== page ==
During the global economy’s almighty collapse in 2009, people suddenly had less money. This sent consumer spending sliding and therefore product demand too, leading to falling inflation and GDP. In order to halt this, central banks sought to lower interest rates. They rolled out a program of quantitative easing (QE) which involved buying up assets, predominantly government bonds. This is a bit more complicated so bear with me. A bond is effectively a loan, for example a bond may cost £100 and yield £10 after it expires in a year. This means you buy the bond for £100 and after the year is up you get this back as well as the £10 yield, so that’s a 10% return on your investment. Or in other words you’ve effectively received 10% interest on a loan that you have issued to borrower. However, the price of a bond can change, although the yield on a particular bond is fixed from its issuing. So, if the price of this bond increases to £200 due to demand, once the year is up you will receive a £10 return on your £200 investment, which is only a 5% return. Quantitative easing involves the purchasing of government bonds which increases their demand and therefore as discussed increases the bond’s price and lowers its interest rate. Now that interest rates on bonds, a form of borrowing, are reducing, this transfers to other forms of borrowing. Entities looking to borrow money can now demand lower interest rates as low interest government bonds are an option for them. So, it sets the tone for cheaper borrowing across the financial markets, in other words it lowers interest rates. There is another motivation for QE. During a financial crash, banks cut back on lending. Cash, which is essential for business function, can become scarce. Injecting some of the green stuff into financial markets by buying bonds helps to ease this.

Central banks also have a more direct control over interest rates. They can set the rate at which banks lend to one another, this is referred to as the “overnight rate”. Since a bank’s activity is affected by the rate it pays or receives from other banks, this rate trickles down to their customers through mortgage, credit cards etc. If the overnight rate decreases, it’s likely the rate of your credit card interest will follow suit if it is one that is variable. Therefore, this is another tool central bank uses to lower interest rates.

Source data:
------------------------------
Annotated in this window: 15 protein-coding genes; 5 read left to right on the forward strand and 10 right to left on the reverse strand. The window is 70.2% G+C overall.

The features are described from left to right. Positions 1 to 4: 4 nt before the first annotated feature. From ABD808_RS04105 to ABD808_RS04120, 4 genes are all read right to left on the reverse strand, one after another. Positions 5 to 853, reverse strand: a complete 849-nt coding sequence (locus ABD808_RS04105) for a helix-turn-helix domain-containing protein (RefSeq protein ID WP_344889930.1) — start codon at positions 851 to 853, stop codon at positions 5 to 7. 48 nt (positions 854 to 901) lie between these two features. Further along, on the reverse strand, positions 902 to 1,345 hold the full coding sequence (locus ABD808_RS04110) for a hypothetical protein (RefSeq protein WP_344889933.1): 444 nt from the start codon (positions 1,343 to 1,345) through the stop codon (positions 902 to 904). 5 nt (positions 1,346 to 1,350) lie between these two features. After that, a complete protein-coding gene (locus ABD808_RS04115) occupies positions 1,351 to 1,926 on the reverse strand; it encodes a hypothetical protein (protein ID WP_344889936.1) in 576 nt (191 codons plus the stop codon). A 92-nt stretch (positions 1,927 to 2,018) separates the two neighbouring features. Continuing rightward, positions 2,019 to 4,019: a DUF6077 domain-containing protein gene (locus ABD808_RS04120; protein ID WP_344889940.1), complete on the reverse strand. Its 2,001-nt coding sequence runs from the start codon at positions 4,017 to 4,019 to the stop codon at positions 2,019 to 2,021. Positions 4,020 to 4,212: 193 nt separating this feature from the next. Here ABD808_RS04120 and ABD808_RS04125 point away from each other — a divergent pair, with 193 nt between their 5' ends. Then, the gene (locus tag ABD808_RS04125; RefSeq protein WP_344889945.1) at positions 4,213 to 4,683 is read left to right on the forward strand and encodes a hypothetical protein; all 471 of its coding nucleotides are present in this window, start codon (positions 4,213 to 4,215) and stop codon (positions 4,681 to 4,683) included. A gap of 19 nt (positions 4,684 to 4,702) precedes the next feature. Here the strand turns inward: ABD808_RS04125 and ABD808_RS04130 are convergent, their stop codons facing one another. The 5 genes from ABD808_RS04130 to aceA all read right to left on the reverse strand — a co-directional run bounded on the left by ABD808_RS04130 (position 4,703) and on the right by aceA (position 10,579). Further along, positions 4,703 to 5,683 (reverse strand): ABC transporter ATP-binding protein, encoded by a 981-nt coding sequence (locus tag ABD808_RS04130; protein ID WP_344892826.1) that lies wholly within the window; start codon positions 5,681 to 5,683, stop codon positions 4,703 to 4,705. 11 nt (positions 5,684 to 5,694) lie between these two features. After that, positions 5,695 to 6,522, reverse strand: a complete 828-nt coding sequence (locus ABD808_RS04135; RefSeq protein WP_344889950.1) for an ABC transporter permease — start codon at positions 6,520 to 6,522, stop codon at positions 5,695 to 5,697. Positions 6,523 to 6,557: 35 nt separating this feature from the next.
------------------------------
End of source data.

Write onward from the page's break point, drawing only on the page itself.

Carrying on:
The problem is that quantitative easing was supposed to be a short term measure to keep markets afloat until GDP and inflation recovered naturally. However, it has been going on for a decade now. All the while companies have benefited from “cheap money” which is great for growing a business. Borrowing money to invest now and hardly paying any interest for it in the future allows a company to take advantage of opportunities to expand. Furthermore, as discussed a decade of low interest rates will have provided more consumer demand for these company’s goods, which translate to more revenue. A share price is a reflection of a company’s current value and prospective future value. If investor think a company is worth more, or will be worth more they buy the share which increases its demand and so the price goes up. The factors mentioned will have helped the company’s performance through higher sales and the ability to pursue expansion opportunities, this therefore will have been reflected in their share prices (I told you I would get there eventually).

The latest economic data released has pointed to an economy growing stronger. Record low US unemployment rates and impressive GDP growth from the eurozone are contributing to rising inflation. It is believed inflation could rise beyond the sacred 3% next year. Central banks may decide they no longer need to prop it up with quantitative easing and low interest rates. Furthermore, central banks may start to hike interest rates more aggressively to supress inflation. This is what it boils down to. Investors are concerned that the markets will suffer once interest rates start cranking up and quantitative easing winds down. As discussed, companies and consumers will be charged more to borrow and have less incentive to spend. This would have the desired effect of tackling inflation, but at a cost. It could hurt businesses as demand for their product falls and they can no longer invest as heavily in their growth. It’s understandable that as future sales and company expansion look a little bleaker that the share price takes a hit. Those selling off their stocks are betting that as a decade of hand holding and “cheap money” ends, markets may not stand on their own two feet.